Learning Language in Liberal

How hard is it to learn a new language? Most of us have taken foreign language classes in high school. But I bet for most of us, those languages remain just that–very foreign. We start by learning numbers and colors and the alphabet, then progress to basic phrases like saying our name, asking how someone is doing, and locating the bathroom. I think with one of my foreign language courses we actually progressed all the way to asking which train went to which foreign city, before the school year was over.

After three years, I still struggled with basic sentences. It was like I could understand intellectually what needed to happen, but somehow it never made it to my tongue. Learning a new language in the sterile environment of the classroom does work for some. My sister became quite good at German after only a year. When they got lost on a trip to Germany, she managed to get a cab and get her group to the right city.

Is she smarter than me? I admit. She probably is. But she was clever enough to do something I wasn’t. She was chatting on IRC (am I dating myself?) with German speakers who were more than ready to correct her phrasing and word usage via text. She also took to watching TV shows from Germany on YouTube, with the subtitles off. She learned more in that one year than I did in all of high school.

As I have said before, one of the reasons I came to Liberal was for the challenge of learning Spanish. I came knowing a little, mostly those embarrassing lessons from Spanish class that never really stuck in my head, and seemed to make me more anxious than anything. I have been taking lessons from my sister, I listen to the Spanish radio station to and from. The library. I keep an ear in on every conversation with our front desk staff and our Spanish speaking patrons. I have recently gotten teenagers to help me with very basic Spanish. No, not those phrases about finding the bathroom. We have been reading baby books.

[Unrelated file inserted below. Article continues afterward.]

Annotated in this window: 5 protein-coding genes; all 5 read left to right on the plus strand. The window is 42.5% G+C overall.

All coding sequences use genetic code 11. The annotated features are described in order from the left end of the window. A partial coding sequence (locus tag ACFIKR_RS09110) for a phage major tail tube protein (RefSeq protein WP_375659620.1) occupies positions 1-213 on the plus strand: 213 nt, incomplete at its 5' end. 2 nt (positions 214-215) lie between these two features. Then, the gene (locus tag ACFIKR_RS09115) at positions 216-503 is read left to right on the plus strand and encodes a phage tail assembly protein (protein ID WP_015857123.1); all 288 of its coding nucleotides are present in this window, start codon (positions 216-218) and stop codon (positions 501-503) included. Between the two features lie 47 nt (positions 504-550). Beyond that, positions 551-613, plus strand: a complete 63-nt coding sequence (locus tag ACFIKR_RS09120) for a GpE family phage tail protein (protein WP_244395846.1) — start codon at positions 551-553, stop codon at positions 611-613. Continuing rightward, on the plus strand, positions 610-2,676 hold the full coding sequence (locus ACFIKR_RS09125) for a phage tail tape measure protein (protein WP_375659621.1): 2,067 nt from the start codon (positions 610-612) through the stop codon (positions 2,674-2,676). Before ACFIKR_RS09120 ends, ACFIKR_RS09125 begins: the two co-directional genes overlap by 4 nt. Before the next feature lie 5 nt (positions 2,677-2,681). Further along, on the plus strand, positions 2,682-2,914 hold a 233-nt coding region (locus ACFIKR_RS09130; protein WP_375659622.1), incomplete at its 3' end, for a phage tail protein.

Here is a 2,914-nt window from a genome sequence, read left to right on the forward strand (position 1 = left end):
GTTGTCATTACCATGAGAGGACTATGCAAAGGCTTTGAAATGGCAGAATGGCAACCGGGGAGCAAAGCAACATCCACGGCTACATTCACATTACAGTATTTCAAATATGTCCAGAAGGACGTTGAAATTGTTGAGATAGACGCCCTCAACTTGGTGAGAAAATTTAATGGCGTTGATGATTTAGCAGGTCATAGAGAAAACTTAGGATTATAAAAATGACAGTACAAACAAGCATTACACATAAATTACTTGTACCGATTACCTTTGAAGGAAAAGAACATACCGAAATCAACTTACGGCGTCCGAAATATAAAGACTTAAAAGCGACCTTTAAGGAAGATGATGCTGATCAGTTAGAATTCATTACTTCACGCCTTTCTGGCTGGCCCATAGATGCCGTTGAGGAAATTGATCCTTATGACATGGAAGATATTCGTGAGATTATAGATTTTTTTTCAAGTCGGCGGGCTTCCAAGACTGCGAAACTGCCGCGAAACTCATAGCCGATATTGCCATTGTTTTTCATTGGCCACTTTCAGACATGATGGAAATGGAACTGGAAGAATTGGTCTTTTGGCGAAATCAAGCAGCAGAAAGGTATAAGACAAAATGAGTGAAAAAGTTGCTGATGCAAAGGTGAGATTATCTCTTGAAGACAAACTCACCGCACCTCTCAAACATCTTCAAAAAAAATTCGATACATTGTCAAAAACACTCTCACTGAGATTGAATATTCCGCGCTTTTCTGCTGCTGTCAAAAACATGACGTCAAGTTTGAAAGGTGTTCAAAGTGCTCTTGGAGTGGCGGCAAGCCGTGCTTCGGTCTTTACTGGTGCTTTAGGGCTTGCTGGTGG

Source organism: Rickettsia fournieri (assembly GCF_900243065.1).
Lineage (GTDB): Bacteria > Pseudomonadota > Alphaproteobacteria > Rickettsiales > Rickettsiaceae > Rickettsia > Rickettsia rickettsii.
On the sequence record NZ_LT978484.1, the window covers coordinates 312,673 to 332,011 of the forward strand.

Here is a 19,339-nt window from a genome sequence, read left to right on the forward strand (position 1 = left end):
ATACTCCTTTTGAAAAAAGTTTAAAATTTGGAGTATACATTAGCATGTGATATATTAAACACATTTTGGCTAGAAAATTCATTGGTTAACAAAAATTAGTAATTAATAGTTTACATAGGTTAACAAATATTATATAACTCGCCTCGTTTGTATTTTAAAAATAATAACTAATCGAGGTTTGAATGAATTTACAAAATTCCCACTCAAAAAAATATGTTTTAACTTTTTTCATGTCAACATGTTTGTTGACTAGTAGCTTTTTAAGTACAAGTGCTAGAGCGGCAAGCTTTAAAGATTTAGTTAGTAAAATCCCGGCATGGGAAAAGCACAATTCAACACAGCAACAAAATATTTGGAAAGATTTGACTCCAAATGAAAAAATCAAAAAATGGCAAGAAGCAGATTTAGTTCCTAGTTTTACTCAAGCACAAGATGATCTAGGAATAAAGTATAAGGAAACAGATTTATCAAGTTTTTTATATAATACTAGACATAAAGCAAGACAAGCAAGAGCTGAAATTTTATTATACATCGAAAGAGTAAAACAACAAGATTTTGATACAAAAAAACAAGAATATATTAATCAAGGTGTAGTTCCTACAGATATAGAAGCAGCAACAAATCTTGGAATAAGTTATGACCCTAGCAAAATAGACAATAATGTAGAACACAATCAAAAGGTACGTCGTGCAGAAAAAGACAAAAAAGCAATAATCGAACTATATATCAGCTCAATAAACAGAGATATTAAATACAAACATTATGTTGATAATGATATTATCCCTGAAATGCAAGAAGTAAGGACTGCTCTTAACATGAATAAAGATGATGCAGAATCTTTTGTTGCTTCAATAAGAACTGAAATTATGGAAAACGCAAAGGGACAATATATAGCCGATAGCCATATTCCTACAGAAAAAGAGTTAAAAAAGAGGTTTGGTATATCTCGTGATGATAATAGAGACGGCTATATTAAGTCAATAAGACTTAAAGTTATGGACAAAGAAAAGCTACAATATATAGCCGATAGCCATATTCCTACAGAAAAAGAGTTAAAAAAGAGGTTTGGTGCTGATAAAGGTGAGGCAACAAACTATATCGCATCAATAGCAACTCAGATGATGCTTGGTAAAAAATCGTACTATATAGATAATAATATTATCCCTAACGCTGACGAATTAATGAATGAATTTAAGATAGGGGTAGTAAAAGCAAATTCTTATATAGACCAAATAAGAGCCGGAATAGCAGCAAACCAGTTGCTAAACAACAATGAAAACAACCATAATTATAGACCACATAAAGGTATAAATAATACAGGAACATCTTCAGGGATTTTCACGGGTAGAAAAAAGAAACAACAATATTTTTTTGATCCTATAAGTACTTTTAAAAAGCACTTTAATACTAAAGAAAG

I figured, babies have to learn somewhere, right? They learn from their parents’ voices what the sound of their culture is, even before they learn the words. And then slowly they begin to associate images or actions with words. It could work for me too, right?

I can say, right now I am very solid on my vegetables and circus animals. And soon I may be ready to move up from the library’s collection of Spanish baby board books to picture books for three year olds. I can understand parts of Spanish conversations in the library, and I can read over Spanish books enough to (mostly) be able to figure out what they are about. I still keep up with the DVDs and audio books I am using to learn, but I can say diving straight in has been far more effective than all of the classroom time in the world.

I have a lot of respect for anyone, anywhere, who goes to a new place for a visit or to live, if they don’t know the language. It is difficult to get around. I also have respect for those who have learned second or third languages on their own. It isn’t as easy as it looks to incorporate yourself into a new culture with a whole new language.

There are those of us for whom learning a new language isn’t second nature, even with immersion. But we are all trying. So I hope you will be patient with me, and them. Our brains will eventually wrap around it.

Also, I am sorry I have two of the Spanish language DVD sets checked out right now, if you are looking for them. I will return them as soon as possible. However, if you are interested in learning German or Portuguese…

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